alexa Comparison of self-report-based and physical performance-based frailty definitions among patients receiving maintenance hemodialysis.
Engineering

Engineering

International Journal of Swarm Intelligence and Evolutionary Computation

Author(s): Johansen KL, Dalrymple LS, Delgado C, Kaysen GA, Kornak J, , Johansen KL, Dalrymple LS, Delgado C, Kaysen GA, Kornak J, , Johansen KL, Dalrymple LS, Delgado C, Kaysen GA, Kornak J, , Johansen KL, Dalrymple LS, Delgado C, Kaysen GA, Kornak J,

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Abstract BACKGROUND: A well-accepted definition of frailty includes measurements of physical performance, which may limit its clinical utility. STUDY DESIGN: In a cross-sectional study, we compared prevalence and patient characteristics based on a frailty definition that uses self-reported function to the classic performance-based definition and developed a modified self-report-based definition. SETTING & PARTICIPANTS: Prevalent adult patients receiving hemodialysis in 14 centers around San Francisco and Atlanta in 2009-2011. INDEX TESTS: Self-report-based frailty definition in which a score lower than 75 on the Physical Function scale of the 36-Item Short Form Health Survey (SF-36) was substituted for gait speed and grip strength in the classic definition; modified self-report definition with optimized Physical Function score cutoff points derived in a development (one-half) cohort and validated in the other half. REFERENCE TEST: Performance-based frailty defined as 3 of the following: weight loss, weakness, exhaustion, low physical activity, and slow gait speed. RESULTS: 387 (53\%) patients were frail based on self-reported function, of whom 209 (29\% of the cohort) met the performance-based definition. Only 23 (3\%) met the performance-based definition of frailty only. The self-report definition had 90\% sensitivity, 64\% specificity, 54\% positive predictive value, 93\% negative predictive value, and 72.5\% overall accuracy. Intracellular water per kilogram of body weight and serum albumin, prealbumin, and creatinine levels were highest among nonfrail individuals, intermediate among those who were frail by self-report, and lowest among those who also were frail by performance. Age, percentage of body fat, and C-reactive protein level followed an opposite pattern. The modified self-report definition had better accuracy (84\%; 95\% CI, 79\%-89\%) and superior specificity (88\%) and positive predictive value (67\%). LIMITATIONS: Our study did not address prediction of outcomes. CONCLUSIONS: Patients who meet the self-report-based but not the performance-based definition of frailty may represent an intermediate phenotype. A modified self-report definition can improve the accuracy of a questionnaire-based method of defining frailty. Published by Elsevier Inc.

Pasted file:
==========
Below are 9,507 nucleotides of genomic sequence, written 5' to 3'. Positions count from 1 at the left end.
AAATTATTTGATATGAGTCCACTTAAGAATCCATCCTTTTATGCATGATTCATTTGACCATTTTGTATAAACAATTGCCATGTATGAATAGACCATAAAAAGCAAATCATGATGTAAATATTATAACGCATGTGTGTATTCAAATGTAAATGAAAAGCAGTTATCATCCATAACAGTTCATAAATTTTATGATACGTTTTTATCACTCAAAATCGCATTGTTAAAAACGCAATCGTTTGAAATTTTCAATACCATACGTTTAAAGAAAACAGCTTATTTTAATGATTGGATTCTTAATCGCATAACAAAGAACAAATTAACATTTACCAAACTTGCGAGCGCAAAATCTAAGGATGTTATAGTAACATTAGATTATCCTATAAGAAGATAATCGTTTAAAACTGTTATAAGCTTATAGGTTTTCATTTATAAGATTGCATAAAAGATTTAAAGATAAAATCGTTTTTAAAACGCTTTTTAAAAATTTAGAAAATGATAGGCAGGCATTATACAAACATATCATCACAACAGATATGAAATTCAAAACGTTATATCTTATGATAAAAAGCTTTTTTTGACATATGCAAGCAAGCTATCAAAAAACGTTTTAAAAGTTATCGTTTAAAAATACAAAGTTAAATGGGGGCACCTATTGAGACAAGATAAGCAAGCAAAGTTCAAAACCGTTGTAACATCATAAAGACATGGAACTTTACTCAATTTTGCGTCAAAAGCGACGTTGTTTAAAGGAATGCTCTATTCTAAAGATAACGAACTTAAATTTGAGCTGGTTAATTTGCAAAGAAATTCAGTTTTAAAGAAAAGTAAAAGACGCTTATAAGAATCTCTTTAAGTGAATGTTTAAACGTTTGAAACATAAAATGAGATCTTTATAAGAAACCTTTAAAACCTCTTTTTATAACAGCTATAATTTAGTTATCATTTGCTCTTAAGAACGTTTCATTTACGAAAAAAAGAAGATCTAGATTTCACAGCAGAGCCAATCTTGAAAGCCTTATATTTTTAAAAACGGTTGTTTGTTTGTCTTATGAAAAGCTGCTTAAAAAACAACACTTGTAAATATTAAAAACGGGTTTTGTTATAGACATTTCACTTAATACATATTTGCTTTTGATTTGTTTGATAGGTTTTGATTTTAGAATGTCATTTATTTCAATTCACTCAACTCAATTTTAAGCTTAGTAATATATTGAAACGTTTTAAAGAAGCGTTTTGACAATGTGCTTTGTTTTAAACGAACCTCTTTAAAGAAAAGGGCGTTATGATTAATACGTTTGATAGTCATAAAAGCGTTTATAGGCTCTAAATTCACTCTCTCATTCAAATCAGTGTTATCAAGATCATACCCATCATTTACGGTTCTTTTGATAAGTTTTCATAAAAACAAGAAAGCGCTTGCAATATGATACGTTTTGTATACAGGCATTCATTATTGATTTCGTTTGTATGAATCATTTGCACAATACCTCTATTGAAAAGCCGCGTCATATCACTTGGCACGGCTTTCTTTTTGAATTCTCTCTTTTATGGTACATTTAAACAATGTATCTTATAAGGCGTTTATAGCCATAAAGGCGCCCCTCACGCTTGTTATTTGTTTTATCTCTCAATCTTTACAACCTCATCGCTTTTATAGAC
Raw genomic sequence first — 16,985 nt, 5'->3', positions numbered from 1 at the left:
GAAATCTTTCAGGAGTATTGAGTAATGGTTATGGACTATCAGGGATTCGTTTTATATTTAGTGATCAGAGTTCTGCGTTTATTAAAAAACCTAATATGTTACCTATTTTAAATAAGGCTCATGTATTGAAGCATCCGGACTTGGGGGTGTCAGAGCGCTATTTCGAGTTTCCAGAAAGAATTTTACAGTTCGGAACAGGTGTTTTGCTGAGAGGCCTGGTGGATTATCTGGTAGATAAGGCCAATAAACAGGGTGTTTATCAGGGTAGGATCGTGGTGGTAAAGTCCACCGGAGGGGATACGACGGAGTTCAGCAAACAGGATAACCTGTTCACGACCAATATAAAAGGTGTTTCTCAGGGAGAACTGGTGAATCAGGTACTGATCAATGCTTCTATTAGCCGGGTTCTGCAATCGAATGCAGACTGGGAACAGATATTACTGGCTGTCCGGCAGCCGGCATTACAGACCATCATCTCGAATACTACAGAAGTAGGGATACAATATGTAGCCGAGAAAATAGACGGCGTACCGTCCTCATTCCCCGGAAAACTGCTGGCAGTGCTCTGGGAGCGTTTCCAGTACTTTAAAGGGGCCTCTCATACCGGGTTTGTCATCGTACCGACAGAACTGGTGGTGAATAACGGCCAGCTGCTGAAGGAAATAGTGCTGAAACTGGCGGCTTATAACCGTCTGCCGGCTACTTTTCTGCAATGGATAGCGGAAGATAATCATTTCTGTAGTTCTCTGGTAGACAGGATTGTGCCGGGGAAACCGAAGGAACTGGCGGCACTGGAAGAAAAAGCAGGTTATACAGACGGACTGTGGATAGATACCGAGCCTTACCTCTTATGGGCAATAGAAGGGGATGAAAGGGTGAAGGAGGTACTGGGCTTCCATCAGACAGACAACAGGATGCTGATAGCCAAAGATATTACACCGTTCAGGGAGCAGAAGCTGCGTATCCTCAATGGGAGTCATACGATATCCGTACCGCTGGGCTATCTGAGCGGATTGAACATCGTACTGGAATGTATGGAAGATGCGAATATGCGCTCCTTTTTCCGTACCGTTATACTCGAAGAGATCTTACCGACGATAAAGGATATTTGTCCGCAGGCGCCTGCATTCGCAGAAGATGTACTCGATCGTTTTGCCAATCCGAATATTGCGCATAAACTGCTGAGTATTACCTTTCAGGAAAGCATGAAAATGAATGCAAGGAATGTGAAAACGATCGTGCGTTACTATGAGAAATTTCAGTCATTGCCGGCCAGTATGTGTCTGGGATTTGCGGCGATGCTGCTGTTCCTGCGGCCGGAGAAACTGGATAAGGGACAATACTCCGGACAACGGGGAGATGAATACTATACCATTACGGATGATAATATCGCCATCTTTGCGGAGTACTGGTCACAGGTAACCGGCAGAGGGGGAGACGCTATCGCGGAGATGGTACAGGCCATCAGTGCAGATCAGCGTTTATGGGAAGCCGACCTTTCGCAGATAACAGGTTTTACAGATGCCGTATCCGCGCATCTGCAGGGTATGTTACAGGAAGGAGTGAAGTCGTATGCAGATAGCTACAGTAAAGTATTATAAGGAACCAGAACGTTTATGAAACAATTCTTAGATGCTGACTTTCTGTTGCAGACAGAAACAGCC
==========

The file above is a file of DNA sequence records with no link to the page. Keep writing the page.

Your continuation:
This article was published in Am J Kidney Dis and referenced in International Journal of Swarm Intelligence and Evolutionary Computation

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